Thesis

Implicit curriculum in Social Work education and student stress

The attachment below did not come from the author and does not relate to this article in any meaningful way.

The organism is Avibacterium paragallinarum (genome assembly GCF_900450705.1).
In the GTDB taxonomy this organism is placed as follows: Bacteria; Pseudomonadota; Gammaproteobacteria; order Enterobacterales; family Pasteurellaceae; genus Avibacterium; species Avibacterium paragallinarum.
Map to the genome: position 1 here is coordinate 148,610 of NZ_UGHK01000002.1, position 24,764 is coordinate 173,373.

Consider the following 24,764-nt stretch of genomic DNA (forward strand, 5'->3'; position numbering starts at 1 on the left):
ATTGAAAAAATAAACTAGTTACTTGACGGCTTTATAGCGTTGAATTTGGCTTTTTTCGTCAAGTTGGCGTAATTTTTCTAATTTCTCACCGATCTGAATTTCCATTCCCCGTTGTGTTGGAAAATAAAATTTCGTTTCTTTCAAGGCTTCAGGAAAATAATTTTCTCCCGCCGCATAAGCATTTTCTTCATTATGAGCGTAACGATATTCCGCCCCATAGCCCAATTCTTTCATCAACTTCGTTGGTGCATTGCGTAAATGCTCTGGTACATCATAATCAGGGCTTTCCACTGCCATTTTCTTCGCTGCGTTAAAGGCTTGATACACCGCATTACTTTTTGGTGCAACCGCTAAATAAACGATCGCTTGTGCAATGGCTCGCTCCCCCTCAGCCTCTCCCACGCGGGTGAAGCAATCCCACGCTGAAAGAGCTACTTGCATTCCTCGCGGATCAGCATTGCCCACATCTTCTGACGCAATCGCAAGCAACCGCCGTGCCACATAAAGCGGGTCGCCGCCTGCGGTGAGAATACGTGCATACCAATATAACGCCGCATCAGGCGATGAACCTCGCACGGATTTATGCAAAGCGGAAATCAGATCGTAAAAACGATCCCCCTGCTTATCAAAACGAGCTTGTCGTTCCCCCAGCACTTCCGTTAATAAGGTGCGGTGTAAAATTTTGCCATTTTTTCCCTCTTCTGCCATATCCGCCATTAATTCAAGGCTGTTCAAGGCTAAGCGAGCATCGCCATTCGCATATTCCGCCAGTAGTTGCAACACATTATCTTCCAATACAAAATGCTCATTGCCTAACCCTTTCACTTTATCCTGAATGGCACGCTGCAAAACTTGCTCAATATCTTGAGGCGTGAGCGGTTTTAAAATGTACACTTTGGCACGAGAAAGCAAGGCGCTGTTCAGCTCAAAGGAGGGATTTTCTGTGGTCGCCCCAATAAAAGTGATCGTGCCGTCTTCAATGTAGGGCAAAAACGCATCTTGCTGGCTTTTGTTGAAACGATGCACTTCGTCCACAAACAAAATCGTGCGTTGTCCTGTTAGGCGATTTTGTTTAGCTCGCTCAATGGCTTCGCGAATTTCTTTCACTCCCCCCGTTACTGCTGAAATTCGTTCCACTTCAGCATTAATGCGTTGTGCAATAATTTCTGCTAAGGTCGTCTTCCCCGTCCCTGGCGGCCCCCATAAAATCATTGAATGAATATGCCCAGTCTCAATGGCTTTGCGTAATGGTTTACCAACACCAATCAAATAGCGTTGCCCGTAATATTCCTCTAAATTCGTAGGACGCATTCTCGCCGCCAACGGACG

The purpose of this study was to explore Masters of Social Work (MSW) students' perceptions of the implicit curriculum offered by the Masters of Social Work Program at California State University (CSU) Stanislaus and its correlation with stress. This research study had a sample of 92 MSW graduate students. Participants consisted of full time and part time graduate students who were enrolled in the program as of the fall 2016 semester. Data were gathered through an electronic survey and two focus groups. The major findings indicated that MSW graduate students at CSU, Stanislaus face moderate levels of stress. This research also found that the implicit curriculum and student stress were not correlated. Students shared that faculty were supportive, flexible and available and encouraged them to access them when needed; therefore, faculty should continue to provide this support. A future recommendation for the MSW department is to assist students by engaging them in open communication with faculty in regards to field placement, its process, and timelines. A concern shared by students related to how issues related to diversity, particularly political and religious diversity, were addressed by some faculty in the program. This area needs further attention and research faculty support and students stress are two very important factors that contribute to graduate student success.

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